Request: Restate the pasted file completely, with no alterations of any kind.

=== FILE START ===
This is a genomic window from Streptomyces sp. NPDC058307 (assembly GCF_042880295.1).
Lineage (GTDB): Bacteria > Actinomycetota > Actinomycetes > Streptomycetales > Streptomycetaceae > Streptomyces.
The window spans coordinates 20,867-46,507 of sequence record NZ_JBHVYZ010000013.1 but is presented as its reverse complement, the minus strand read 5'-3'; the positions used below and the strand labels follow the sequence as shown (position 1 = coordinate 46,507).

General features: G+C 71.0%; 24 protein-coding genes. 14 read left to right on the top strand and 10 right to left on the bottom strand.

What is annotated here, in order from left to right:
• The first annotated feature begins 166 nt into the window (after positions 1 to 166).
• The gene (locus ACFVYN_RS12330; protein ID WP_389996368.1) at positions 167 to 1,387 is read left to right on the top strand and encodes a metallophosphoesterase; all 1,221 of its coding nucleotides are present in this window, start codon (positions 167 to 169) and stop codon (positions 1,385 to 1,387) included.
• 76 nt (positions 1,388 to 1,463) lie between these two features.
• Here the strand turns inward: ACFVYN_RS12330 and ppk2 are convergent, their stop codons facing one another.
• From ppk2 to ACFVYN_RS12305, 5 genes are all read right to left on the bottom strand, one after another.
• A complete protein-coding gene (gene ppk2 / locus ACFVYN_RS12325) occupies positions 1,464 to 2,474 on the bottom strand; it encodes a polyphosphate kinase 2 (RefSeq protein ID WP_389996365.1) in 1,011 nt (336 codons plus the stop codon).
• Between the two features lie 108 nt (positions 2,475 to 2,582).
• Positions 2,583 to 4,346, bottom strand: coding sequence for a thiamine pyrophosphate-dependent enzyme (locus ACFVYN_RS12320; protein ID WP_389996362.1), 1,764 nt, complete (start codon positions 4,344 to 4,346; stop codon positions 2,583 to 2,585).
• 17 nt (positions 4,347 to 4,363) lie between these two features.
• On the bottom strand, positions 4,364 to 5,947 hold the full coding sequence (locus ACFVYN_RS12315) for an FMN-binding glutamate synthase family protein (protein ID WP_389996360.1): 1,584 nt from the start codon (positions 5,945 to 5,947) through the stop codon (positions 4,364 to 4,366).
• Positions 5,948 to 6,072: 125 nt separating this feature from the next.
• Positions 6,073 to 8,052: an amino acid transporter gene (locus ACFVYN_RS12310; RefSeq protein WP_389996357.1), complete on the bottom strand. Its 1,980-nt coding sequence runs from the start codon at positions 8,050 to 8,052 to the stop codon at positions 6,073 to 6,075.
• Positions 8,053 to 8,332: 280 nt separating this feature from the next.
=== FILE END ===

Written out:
This is a genomic window from Streptomyces sp. NPDC058307 (assembly GCF_042880295.1).
Lineage (GTDB): Bacteria > Actinomycetota > Actinomycetes > Streptomycetales > Streptomycetaceae > Streptomyces.
The window spans coordinates 20,867-46,507 of sequence record NZ_JBHVYZ010000013.1 but is presented as its reverse complement, the minus strand read 5'-3'; the positions used below and the strand labels follow the sequence as shown (position 1 = coordinate 46,507).

General features: G+C 71.0%; 24 protein-coding genes. 14 read left to right on the top strand and 10 right to left on the bottom strand.

What is annotated here, in order from left to right:
• The first annotated feature begins 166 nt into the window (after positions 1 to 166).
• The gene (locus ACFVYN_RS12330; protein ID WP_389996368.1) at positions 167 to 1,387 is read left to right on the top strand and encodes a metallophosphoesterase; all 1,221 of its coding nucleotides are present in this window, start codon (positions 167 to 169) and stop codon (positions 1,385 to 1,387) included.
• 76 nt (positions 1,388 to 1,463) lie between these two features.
• Here the strand turns inward: ACFVYN_RS12330 and ppk2 are convergent, their stop codons facing one another.
• From ppk2 to ACFVYN_RS12305, 5 genes are all read right to left on the bottom strand, one after another.
• A complete protein-coding gene (gene ppk2 / locus ACFVYN_RS12325) occupies positions 1,464 to 2,474 on the bottom strand; it encodes a polyphosphate kinase 2 (RefSeq protein ID WP_389996365.1) in 1,011 nt (336 codons plus the stop codon).
• Between the two features lie 108 nt (positions 2,475 to 2,582).
• Positions 2,583 to 4,346, bottom strand: coding sequence for a thiamine pyrophosphate-dependent enzyme (locus ACFVYN_RS12320; protein ID WP_389996362.1), 1,764 nt, complete (start codon positions 4,344 to 4,346; stop codon positions 2,583 to 2,585).
• 17 nt (positions 4,347 to 4,363) lie between these two features.
• On the bottom strand, positions 4,364 to 5,947 hold the full coding sequence (locus ACFVYN_RS12315) for an FMN-binding glutamate synthase family protein (protein ID WP_389996360.1): 1,584 nt from the start codon (positions 5,945 to 5,947) through the stop codon (positions 4,364 to 4,366).
• Positions 5,948 to 6,072: 125 nt separating this feature from the next.
• Positions 6,073 to 8,052: an amino acid transporter gene (locus ACFVYN_RS12310; RefSeq protein WP_389996357.1), complete on the bottom strand. Its 1,980-nt coding sequence runs from the start codon at positions 8,050 to 8,052 to the stop codon at positions 6,073 to 6,075.
• Positions 8,053 to 8,332: 280 nt separating this feature from the next.